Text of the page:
Likewise, since . . . [more]
It was with mixed feelings we have “retired” our All England Law Reports – Canadian Annotations to the Consolidated Tables and Index looseleaf but it just wasn’t being used.
It was a great product that provided a list of U.K. cases reported in the All England Law Reports showing which Canadian court decisions had considered those U.K. decisions. Its strength was quality of entries. However, its time has likely come given the ease by which one can search on the name of the U.K. case (e.g., jarvis /4 swan) in a Canadian full-text judgments database to get a more exhaustive . . . [more]
Steve Matthews frequently teaches us about using RSS feeds and how to repurpose them for different uses. I like this example: last week JD Supra announced all documents are now available for redistribution using RSS feeds and widgets. If you are a member of JD Supra, you can re-purpose your own documents using these tools. Whether you are a member or not, you can also pull specific types of documents (hot documents, law practice articles, legal alerts and newsletters) or specific subjects (currently commercial, environment and energy, and technology law) onto your blog, website, or intranet page.
For an . . . [more]
Today is Blog Action Day 2008, an international call to action for bloggers to raise awareness on issues of poverty:
“Poverty is not only a pressing issue, it is a complex one. It’s easy to think that there isn’t much an individual can do. Fortunately this isn’t the case at all. With activities ranging from advocacy and professional contribution to charity and financing, there is in fact many ways that we can act.”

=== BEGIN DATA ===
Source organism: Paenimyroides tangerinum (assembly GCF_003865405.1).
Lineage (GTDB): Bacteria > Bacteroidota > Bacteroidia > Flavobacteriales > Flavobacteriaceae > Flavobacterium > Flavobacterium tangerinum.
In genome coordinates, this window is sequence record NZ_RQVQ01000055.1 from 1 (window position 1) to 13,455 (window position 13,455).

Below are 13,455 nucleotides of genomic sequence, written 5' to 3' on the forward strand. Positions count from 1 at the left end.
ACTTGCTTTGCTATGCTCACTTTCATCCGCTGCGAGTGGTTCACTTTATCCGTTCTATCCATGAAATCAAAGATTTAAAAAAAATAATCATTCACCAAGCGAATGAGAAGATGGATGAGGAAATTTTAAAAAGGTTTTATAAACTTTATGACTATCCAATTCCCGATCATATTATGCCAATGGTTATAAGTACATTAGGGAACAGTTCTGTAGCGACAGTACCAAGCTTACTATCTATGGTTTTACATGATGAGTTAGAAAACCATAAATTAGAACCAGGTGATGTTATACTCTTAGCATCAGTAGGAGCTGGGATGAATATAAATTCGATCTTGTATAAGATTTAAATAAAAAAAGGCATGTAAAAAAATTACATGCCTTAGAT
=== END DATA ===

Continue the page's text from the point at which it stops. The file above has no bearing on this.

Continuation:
The idea is that bloggers sign up to blog about poverty reduction today.
This year’s Blog Action Day has dozens of organizational sponsors and supporters, including . . . [more]
The International Development Law Organization (IDLO) is an intergovernmental organization of 18 states aimed at helping developing countries establish the rule of law and good governance practices. Canada, though CIDA, has been working with IDLO in Afghanistan since 2002.
Readers interested in issues of law in developing countries might consult IDLO’s publications, where you will also find a library of links to relevant online resources (journals, newsletters, newspapers and news agencies). . . . [more]
From the earliest days of online legal research, the death of the traditional law report in print was predicted. Online access to cases would make print unnecessary. In the paperless world that was imminent, there would be no need for the traditional law report. Storage problems for sets of law report series would be eliminated and the cost of searching cases would be greatly reduced.
That was the vision for online legal research in 1973 when Lexis Nexis and Quicklaw pioneered in offering commercial online access to case law. It was going to be just a matter of time before . . . [more]
The chief justice of the U.S. Supreme Court, John Roberts, warned law students in a speech last ThursdayDrake University‘s Dwight D. Opperman Lecture, he pointed to what he described as the growing practice of using simple word searches to uncover precedents, when the cases recovered in this manner may have little doctrinal connection to the issues at hand. Thinking “outside the box” is fine, he said, but “…You cannot think effectively outside the box if you don’t know where the box is.” And that requires the . . . [more]about relying too unthinkingly on internet sources for legal research. Delivering